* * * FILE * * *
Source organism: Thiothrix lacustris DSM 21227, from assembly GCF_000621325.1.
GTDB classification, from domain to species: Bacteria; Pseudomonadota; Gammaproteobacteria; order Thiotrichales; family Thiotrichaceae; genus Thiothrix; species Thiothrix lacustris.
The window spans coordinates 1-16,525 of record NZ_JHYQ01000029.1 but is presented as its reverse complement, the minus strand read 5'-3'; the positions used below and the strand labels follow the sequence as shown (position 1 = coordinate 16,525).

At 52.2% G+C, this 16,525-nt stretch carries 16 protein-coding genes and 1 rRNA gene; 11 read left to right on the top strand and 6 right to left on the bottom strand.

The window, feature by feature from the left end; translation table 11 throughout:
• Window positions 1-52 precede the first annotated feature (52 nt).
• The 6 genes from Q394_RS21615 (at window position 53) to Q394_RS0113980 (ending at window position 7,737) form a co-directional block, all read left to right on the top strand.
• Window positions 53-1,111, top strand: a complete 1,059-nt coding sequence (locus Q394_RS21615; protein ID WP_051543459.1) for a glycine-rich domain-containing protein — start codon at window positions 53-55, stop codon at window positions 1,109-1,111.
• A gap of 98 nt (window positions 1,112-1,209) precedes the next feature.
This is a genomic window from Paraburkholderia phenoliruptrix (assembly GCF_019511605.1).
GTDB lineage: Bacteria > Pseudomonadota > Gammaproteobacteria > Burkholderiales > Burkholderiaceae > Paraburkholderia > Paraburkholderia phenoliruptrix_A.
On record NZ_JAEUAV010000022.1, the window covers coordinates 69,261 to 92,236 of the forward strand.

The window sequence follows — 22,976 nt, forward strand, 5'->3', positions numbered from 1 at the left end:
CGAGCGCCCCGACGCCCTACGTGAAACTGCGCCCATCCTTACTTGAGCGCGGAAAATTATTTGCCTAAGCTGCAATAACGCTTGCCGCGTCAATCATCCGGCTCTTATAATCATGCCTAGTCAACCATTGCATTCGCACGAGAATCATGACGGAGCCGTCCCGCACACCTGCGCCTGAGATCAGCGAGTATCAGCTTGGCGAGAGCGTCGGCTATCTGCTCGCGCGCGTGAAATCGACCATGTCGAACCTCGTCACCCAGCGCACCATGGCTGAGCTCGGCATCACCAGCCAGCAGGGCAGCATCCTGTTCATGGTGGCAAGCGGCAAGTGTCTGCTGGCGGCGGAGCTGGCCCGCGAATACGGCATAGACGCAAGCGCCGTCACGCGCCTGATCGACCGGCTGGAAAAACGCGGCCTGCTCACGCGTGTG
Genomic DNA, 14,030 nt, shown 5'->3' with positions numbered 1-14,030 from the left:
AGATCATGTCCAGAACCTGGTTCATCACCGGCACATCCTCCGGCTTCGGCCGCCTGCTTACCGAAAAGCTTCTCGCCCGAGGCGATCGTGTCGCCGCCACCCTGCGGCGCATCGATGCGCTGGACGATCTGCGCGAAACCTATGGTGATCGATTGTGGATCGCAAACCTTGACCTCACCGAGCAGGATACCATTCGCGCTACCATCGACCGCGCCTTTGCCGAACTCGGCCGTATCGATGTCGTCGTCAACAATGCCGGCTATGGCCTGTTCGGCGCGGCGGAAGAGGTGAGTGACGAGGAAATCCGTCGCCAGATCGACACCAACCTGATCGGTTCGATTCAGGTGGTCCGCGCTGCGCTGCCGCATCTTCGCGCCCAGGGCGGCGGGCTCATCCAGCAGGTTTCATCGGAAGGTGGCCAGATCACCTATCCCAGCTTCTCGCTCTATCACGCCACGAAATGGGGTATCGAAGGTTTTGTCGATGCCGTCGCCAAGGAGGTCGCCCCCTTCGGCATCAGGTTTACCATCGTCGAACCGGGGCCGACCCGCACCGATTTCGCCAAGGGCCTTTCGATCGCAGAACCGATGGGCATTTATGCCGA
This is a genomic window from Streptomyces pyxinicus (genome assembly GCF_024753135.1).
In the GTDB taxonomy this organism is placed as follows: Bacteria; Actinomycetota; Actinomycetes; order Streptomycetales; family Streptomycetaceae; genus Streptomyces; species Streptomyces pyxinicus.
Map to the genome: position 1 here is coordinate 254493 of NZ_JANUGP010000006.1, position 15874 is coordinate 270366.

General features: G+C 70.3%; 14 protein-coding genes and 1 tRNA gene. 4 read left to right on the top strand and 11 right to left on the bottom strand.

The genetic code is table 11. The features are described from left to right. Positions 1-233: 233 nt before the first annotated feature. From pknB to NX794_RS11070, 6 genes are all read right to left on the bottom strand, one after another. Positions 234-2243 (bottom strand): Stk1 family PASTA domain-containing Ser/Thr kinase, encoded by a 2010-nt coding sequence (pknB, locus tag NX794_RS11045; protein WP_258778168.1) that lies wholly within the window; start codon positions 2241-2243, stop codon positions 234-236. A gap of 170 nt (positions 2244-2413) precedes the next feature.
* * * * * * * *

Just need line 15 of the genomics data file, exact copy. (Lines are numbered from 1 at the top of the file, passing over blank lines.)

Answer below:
Genomic DNA, 14,030 nt, shown 5'->3' with positions numbered 1-14,030 from the left: